This anthology weaves together stories from five different Saudi filmmakers — Sara Mesfer, Jawaher Alamri, Noor Alameer, Hind Alfahhad and Fatima Al-Banawi — to show different sides of a changing Kingdom. For example, an 11-year-old girl arrives at her aunt’s house one day just before Friday prayers only to find that she can suddenly express everything she had been keeping secret from her conservative parents; a bride disappears on her wedding night; and a divorced mother grapples with an anxiety disorder. The stories are bold and uncompromising, showcasing women who are destined to shape the future of Saudi cinema in front of and behind the camera.

‘The Gravedigger’s Wife’

An audience hit at Cannes, this debut from the Finnish-Somali filmmaker Khadar Ayderus Ahmed follows a man in Djibouti who discovers his beloved, vivacious wife will die unless he can come up with $5,000 for emergency surgery — a sum he has little hope of accumulating. While this intimate film is small in scale, its heart is huge, and the film’s cultural specificity and assured direction make it stand out. It’s an inviting look into an unfamiliar world that is wholly relatable, with characters you won’t soon forget and just enough social satire to leave you with plenty to discuss.

‘Ennio’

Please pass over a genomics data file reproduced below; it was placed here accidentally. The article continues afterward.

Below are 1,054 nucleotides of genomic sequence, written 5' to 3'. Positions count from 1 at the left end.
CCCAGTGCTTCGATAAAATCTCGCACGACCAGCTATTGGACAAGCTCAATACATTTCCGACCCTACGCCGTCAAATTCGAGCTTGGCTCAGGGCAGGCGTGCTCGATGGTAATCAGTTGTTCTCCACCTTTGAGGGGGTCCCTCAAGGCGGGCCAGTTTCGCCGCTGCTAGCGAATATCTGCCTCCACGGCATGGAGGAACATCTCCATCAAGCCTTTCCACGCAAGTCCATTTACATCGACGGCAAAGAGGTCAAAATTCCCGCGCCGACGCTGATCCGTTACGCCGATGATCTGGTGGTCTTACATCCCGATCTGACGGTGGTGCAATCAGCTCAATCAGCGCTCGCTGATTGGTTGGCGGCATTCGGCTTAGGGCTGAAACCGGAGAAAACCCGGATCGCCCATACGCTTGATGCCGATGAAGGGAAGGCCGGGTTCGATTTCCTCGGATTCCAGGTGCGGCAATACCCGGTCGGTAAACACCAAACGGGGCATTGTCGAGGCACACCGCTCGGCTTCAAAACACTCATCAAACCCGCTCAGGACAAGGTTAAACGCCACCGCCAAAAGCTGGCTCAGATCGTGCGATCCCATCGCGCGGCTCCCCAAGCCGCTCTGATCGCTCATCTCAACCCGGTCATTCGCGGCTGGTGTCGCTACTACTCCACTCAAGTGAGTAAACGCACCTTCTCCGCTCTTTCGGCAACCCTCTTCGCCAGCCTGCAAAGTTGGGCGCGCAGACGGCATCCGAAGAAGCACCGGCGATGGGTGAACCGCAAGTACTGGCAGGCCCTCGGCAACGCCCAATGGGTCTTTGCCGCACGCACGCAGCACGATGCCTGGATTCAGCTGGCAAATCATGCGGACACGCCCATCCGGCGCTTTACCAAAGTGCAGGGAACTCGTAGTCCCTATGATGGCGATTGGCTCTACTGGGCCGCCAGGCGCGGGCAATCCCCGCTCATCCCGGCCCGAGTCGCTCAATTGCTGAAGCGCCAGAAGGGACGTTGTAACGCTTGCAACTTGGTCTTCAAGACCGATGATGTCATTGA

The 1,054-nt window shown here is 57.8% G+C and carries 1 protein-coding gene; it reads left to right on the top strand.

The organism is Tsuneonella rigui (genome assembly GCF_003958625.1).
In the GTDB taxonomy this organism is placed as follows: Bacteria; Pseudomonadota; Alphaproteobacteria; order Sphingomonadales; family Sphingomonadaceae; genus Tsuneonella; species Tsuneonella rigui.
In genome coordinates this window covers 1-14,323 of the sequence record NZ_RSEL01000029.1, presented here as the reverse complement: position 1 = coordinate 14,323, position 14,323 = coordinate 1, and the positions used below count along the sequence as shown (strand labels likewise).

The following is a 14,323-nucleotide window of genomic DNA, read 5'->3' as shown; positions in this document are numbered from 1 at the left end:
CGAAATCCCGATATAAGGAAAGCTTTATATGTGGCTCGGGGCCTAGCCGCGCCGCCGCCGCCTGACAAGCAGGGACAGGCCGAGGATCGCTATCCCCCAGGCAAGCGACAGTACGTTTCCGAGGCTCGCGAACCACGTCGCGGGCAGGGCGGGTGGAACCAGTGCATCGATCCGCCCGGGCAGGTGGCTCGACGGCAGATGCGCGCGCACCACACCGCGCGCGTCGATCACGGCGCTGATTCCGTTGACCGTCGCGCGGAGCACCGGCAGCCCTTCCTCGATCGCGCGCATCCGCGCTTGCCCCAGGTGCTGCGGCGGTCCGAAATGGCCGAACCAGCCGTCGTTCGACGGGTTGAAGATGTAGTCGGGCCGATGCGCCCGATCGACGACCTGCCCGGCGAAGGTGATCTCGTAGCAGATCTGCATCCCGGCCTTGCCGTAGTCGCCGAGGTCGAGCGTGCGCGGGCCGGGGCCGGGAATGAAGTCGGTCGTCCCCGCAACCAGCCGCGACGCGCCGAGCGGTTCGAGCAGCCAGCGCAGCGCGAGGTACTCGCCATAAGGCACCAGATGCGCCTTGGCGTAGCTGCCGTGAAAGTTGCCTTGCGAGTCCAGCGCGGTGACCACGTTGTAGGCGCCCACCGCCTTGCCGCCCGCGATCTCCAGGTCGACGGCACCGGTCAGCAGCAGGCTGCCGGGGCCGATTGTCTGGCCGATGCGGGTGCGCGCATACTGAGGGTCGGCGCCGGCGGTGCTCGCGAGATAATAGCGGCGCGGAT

Few composers have as outsized a reputation as the late Italian maestro Ennio Morricone, and with good reason — across the 500 films he helped bring to life through his music, many have become cultural milestones, including “The Good, The Bad and the Ugly,” “The Thing,” and “Cinema Paradiso.” When Morricone passed away in 2020, the latter’s director, his old friend and collaborator Giuseppe Tornatore (head of the Red Sea Film Festival’s jury) gathered some of his most famous collaborators, including Quentin Tarantino and Clint Eastwood, for a look back at the life and work of a true genius, with all the joy and emotion that Tornatore and Morricone famously brought to the tear-stained finale of “Cinema Paradiso.”


Lebanese-Australian model Jessica Kahawaty explores Saudi Arabia

Australian-Lebanese model Jessica Kahawaty is no stranger to jetting around the world. File/ Getty Images
Australian-Lebanese model Jessica Kahawaty is no stranger to jetting around the world. File/ Getty Images
Updated 05 December 2021

Lebanese-Australian model Jessica Kahawaty explores Saudi Arabia

Australian-Lebanese model Jessica Kahawaty is no stranger to jetting around the world. File/ Getty Images